Growers have a unique opportunity to participate in a new national initiative striving to push crop yield boundaries in high yield potential grain growing environments.
GRDC’s new Hyper Yielding Crops initiative is now under way and growers are encouraged to become involved for their own benefit and that of their peers.
The four-year investment spans five states – Victoria, South Australia, Tasmania, New South Wales and Western Australia – and aims to push the economically attainable yield boundaries of wheat, barley and canola.
The Hyper Yielding Crops (HYC) initiative involves five research centres of excellence and attached to each of these are focus farm paddock trials and an innovative grower network charged with taking research and development learnings from small plot to paddock scale.
Growers are invited to join the networks and host paddock-scale trials on their properties to enable a ‘seeing is believing’ participatory approach to the research.
High yield potential cultivars suited to local environments will be identified and the most appropriate agronomic management tactics – including paddock selection and preparation, canopy management, disease, weed and pest control, and crop nutrition strategies – will be explored to assist grower and adviser decision making.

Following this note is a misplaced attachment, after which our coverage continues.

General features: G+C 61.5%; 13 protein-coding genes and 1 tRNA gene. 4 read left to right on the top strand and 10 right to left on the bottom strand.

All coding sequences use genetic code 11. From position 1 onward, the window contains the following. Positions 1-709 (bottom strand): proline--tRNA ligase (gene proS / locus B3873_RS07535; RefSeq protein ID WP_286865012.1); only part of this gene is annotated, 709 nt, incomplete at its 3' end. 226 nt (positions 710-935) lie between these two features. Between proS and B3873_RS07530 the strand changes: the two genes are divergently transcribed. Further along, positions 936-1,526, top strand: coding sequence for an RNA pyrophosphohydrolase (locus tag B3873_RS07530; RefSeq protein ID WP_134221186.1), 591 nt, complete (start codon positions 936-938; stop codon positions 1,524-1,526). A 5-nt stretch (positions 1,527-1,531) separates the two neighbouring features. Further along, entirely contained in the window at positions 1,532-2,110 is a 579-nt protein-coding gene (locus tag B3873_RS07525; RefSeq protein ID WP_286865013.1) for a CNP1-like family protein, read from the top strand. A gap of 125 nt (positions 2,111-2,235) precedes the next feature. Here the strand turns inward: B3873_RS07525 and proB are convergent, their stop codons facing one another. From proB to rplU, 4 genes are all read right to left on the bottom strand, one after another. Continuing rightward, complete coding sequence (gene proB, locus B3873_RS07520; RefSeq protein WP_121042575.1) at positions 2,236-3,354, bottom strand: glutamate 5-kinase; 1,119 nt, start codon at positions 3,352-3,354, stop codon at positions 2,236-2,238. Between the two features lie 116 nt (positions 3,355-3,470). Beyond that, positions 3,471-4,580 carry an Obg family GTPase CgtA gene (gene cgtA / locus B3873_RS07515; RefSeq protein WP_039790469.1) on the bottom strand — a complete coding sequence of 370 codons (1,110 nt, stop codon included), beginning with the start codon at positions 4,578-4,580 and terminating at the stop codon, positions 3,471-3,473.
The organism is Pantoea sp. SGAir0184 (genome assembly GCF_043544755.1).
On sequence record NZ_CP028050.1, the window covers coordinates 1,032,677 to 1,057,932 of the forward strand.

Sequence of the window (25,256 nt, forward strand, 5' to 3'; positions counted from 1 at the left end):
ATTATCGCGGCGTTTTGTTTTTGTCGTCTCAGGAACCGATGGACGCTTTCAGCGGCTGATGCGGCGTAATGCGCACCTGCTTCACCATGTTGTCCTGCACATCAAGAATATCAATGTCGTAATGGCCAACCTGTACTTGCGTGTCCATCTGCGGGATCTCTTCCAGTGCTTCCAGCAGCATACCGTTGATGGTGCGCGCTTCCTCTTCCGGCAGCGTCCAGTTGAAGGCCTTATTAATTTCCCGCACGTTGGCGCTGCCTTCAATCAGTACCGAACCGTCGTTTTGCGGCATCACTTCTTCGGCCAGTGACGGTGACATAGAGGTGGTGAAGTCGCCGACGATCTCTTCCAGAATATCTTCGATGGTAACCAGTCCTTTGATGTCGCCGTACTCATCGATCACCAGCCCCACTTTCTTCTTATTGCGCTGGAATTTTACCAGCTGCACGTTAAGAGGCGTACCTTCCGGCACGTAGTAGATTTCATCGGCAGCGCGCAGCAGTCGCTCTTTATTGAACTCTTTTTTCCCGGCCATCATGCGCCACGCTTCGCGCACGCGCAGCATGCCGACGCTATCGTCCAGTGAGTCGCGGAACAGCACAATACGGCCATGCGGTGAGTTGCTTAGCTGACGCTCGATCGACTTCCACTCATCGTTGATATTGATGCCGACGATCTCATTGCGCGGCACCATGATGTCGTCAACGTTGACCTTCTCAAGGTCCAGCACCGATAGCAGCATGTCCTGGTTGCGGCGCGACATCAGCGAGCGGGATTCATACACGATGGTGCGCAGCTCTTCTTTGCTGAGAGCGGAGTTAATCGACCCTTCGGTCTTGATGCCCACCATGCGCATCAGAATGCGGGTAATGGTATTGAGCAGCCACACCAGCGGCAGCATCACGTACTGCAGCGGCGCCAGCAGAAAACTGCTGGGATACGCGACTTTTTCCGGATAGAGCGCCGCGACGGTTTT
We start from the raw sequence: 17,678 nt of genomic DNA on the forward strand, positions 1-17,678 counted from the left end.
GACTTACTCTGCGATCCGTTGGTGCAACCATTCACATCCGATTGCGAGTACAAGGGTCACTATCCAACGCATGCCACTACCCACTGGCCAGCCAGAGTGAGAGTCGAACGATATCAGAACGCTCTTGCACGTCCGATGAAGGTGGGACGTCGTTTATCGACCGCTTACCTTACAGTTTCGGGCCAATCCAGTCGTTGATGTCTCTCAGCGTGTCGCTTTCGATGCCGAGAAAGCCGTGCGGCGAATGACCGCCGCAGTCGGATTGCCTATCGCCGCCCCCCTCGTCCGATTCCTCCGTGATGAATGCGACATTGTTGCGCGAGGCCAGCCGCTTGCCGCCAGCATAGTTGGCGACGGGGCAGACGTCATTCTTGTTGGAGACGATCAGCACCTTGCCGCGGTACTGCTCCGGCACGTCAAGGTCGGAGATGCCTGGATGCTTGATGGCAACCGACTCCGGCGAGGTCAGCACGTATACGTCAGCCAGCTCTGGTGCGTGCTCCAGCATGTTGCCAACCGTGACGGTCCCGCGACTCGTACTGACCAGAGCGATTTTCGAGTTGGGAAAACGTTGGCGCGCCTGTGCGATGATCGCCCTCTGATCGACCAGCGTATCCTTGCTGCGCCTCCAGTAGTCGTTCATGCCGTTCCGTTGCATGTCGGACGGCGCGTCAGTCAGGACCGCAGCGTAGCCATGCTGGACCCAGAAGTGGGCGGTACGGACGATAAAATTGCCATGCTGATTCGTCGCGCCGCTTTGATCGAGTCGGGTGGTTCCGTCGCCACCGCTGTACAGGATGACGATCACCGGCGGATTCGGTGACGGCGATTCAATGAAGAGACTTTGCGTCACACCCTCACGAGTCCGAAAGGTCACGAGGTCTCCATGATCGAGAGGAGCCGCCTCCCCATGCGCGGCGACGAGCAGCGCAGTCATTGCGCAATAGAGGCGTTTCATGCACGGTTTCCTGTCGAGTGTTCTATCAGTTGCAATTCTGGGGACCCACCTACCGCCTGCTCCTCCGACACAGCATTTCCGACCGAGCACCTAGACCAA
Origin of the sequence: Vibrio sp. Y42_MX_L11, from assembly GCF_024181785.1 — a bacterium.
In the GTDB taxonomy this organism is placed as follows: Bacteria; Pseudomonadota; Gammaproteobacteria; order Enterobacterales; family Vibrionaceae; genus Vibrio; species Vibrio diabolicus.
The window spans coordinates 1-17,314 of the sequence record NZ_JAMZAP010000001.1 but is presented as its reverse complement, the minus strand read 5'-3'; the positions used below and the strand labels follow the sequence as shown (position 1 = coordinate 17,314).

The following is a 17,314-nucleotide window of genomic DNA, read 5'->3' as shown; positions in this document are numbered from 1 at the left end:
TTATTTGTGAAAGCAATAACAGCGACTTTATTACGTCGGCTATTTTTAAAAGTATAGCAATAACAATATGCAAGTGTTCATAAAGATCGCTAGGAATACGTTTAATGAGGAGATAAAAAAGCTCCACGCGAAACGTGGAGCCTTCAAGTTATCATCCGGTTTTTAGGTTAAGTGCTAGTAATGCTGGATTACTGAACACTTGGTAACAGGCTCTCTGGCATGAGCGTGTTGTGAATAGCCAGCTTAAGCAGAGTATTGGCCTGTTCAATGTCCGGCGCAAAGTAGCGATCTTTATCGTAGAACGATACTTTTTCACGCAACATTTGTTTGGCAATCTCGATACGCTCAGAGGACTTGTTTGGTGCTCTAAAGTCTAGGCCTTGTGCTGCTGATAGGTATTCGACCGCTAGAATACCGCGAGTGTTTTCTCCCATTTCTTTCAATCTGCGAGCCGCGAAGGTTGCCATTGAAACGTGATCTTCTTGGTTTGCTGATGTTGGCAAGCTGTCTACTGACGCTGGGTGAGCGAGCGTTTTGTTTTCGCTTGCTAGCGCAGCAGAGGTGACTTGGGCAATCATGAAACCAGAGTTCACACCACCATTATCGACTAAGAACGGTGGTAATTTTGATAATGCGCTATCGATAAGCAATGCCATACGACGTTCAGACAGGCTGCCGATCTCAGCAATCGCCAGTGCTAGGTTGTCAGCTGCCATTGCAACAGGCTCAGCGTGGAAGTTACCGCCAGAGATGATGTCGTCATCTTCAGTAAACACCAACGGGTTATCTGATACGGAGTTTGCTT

Project leader Nick Poole, from FAR Australia, says HYC builds on the success of the GRDC’s four-year Hyper Yielding Cereals Project in Tasmania, which demonstrated it is possible to more than double yields in some situations through sowing the right cultivars and effective implementation of appropriately tailored management strategies. The Hyper Yielding Cereals Project generated significant attention from mainland growers.
Nick and HYC extension co-ordinator Jon Midwood, of TechCrop Services, discuss the initiative in a new GRDC podcast – Hyper Yielding Crops Initiative.
“This initiative is about trying to improve our productivity, increase our yields and close what we believe is a significant yield gap in some high yield potential grain growing environments,” Nick said.
“We want to not only lift productivity, but also stabilise productivity. It's no good having varieties that are boom and bust, performing well one year and then not the next. So, our focus is on improving yields and also stabilising them.”
Jon says HYC aims to up-scale research to paddock-based trials, providing growers with answers to questions related to their individual farming systems and environments.
“It is really important for people to believe in these yield potentials that we talk about, and then to see that translated into reality in a trial situation at the research centres and, most importantly, on-farm in growers’ paddocks,” Jon said.
The HYC research centres of excellence are being led and managed by FAR Australia in collaboration with:
- Brill Ag
- the Department of Primary Industries and Regional Development in WA
- the SA Research and Development Institute (SARDI*)
- Southern Farming Systems (SFS).
The five centres are sited in:
- Tasmania (Hagley)
- Victoria (Gnarwarre)
- SA (Millicent)
- NSW (Wallendbeen)
- WA (Green Range).
Jon said in the podcast that the research centres will provide the focus for detailed examination of cultivars, disease management and nitrogen management.
More information: Nick Poole, 0499 888 066, firstname.lastname@example.org